Chapter XVI

Modern Commentary Related to Chapter XVI


    Wide, and more wide, the kindling bosom swells,
    As love inspires, and truth its wonders tells.
    The soul enraptured tunes the sacred lyre.
    And bids a worm of earth to heaven aspire,
    Mid solar systems numberless, to soar,
    The depths of love and science to explore.

As I have before remarked, man is a candidate for a series of progressive changes, all tending to develop his intellectual and physical faculties, to expand his mind, and to enlarge his sphere of action, and consequent usefulness and happiness.

He begins his physical, or rudimental, fleshly career by descending below all things. He has at his birth less power of locomotion, or even instinct, than other animals.

His powers of motion are so very limited, that for several months he is entirely unable to change his locality. Wherever he is placed, there he must remain until removed by the agency of others. He can hardly be said to have a will, or, at least, it is so undeveloped, as scarcely to manifest itself by any effort beyond the movement of some portion of his members. While he remains in this state of mental inability and physical helplessness, a casual observer, entirely unacquainted with his progress and destiny, might very naturally conclude that this was the climax of his maturity, the natural sphere of his eternal existence.

A few months, however, develop a marked change—he begins to learn the use, and put forth the powers of his will. The body, developed in a commensurate degree, is able to obey that will. Thus commences locomotion. The child crawls or creeps about the floor; explores the little world—that is to say, the room where he resides, or the adjoining apartment—becomes familiar with its dimensions, bearings and contents, and recognizes his associates or fellow citizens of the same little world. Then he becomes familiar with the science of geography and of history, if I may so call it, in his little world.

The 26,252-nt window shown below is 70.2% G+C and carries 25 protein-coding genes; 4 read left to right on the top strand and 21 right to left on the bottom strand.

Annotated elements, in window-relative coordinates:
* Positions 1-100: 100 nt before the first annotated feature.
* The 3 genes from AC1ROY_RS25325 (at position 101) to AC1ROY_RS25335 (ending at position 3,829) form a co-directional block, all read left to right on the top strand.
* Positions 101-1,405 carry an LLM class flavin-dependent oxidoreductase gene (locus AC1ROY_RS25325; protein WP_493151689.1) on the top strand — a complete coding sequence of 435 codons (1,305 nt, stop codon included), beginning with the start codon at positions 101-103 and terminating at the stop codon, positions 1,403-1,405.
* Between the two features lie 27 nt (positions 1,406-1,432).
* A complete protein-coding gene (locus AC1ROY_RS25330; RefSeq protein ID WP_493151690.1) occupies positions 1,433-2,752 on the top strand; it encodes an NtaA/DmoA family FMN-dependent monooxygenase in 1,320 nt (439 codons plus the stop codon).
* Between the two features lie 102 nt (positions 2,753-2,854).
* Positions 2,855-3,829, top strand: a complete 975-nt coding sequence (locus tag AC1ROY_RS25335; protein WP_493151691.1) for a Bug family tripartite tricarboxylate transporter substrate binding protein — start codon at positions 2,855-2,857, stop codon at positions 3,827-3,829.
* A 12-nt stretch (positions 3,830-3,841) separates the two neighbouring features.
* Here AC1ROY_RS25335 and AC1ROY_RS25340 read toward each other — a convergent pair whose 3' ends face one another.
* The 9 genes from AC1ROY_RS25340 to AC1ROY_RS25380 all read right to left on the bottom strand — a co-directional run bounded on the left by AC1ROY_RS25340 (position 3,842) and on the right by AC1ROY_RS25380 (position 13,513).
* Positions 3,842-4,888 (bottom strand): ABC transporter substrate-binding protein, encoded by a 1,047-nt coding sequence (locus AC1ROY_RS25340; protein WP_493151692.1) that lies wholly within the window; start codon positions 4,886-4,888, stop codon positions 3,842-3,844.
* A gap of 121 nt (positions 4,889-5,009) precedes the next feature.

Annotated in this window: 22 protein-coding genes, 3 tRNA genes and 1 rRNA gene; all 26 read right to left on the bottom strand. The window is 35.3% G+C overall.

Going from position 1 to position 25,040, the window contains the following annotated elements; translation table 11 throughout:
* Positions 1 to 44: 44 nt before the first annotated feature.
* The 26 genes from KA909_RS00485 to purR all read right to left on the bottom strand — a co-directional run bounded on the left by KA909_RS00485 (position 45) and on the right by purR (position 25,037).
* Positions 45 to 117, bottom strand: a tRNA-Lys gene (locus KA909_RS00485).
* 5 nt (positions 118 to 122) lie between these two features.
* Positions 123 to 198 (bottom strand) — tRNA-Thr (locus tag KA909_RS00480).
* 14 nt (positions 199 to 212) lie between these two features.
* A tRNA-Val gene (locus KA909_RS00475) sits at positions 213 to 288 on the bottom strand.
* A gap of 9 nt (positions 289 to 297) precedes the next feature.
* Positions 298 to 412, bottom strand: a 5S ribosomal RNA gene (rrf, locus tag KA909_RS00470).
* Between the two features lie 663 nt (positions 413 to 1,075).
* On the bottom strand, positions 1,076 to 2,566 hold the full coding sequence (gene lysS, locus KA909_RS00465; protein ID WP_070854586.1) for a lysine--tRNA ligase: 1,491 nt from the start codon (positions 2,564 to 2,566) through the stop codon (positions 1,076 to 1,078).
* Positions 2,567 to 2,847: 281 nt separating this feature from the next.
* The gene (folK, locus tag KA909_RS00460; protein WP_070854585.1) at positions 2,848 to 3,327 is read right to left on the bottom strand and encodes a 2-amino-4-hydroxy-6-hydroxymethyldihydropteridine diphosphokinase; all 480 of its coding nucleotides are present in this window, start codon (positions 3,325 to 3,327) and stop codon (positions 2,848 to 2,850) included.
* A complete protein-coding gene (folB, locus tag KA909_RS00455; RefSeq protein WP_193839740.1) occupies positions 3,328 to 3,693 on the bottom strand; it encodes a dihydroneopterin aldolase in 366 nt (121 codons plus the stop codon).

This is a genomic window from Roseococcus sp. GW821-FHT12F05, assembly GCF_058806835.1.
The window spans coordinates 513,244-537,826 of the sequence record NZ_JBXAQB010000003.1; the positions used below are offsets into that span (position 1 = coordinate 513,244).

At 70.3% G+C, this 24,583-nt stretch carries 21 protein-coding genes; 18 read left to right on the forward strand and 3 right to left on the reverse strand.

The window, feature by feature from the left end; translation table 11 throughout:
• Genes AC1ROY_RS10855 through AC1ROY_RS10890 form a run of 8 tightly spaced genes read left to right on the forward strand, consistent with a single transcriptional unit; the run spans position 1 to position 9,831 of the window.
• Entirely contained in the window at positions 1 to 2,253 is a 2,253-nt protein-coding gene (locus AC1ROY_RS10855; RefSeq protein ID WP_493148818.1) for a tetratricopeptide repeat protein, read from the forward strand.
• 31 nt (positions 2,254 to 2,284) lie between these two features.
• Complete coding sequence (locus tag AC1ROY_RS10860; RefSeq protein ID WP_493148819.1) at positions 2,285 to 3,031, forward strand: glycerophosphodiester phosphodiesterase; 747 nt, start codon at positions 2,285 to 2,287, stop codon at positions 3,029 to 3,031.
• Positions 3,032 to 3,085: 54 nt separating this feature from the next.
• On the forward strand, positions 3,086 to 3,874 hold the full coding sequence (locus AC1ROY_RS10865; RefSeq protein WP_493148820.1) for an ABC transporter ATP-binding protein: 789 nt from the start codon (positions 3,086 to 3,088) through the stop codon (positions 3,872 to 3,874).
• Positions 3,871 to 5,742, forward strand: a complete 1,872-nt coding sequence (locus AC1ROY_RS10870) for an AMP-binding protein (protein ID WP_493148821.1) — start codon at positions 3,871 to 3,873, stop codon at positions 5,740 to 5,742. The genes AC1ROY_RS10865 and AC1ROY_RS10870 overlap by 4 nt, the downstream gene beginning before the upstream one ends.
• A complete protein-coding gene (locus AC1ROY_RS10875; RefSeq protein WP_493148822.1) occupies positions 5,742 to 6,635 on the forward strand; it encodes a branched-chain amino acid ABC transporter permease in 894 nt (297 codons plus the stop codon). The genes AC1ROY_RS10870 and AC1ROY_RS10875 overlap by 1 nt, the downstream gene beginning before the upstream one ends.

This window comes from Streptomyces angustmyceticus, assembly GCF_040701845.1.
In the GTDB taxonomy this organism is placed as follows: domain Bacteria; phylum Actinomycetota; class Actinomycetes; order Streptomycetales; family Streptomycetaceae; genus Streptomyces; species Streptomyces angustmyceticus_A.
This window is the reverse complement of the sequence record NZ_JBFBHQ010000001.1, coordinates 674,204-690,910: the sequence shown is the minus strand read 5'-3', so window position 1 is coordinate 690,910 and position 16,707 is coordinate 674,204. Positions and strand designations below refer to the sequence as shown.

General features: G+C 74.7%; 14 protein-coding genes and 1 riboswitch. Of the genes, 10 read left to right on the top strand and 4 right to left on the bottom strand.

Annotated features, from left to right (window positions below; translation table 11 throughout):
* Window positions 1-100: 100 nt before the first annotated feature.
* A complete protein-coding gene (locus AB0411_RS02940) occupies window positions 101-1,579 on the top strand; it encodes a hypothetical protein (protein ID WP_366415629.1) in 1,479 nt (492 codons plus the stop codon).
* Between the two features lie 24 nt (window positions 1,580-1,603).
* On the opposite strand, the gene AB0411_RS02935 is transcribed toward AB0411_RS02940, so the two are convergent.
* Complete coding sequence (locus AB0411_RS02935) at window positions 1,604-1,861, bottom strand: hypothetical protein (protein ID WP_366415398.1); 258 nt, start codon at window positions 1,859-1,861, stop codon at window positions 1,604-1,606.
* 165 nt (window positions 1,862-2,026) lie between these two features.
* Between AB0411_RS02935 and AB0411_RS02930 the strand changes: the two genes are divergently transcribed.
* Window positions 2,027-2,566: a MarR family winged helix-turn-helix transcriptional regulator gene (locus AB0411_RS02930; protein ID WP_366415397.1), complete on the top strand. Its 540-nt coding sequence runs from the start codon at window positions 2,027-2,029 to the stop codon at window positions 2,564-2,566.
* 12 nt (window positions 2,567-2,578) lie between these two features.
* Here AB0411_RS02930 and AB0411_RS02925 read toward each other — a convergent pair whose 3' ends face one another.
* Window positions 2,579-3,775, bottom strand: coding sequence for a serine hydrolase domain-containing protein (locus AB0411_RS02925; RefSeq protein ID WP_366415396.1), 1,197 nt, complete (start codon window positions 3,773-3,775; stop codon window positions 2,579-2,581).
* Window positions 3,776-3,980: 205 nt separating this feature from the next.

Prompted by curiosity, he may, perhaps, cast an occasional glance beyond the limits of his own abode. He may contemplate a building or landscape on the other side of the street or field, but with much of the same feeling as a man, more matured, casts his eyes to the distant planets. He concludes that these distant objects are entirely beyond the reach of his powers of locomotion.

In a short time, however, his faculties, still expanding, develop new and increasing energies. He conceives “big thoughts.” He even thinks of dispensing with his plodding, creeping manner of locomotion, and of trying to stand upright, and even make a first step towards walking. It is a great undertaking. He hesitates, doubts, fears, hopes, till finally, being cheered onward in his career by his parents or his nurse, he makes the attempt. After several falls, failures, and disappointments, he at length succeeds in walking two or three steps. O what a triumph in his powers of locomotion! He is cheered, embraced, overwhelmed, by those who have been watching his progress and encouraging him, until, overcome and carried away by an extasy of transport, he falls, blushing, smiling and exulting into the arms held out for his reception. He dreams not of a higher attainment. He is now, in his own estimation, at the very highest pinnacle of human development.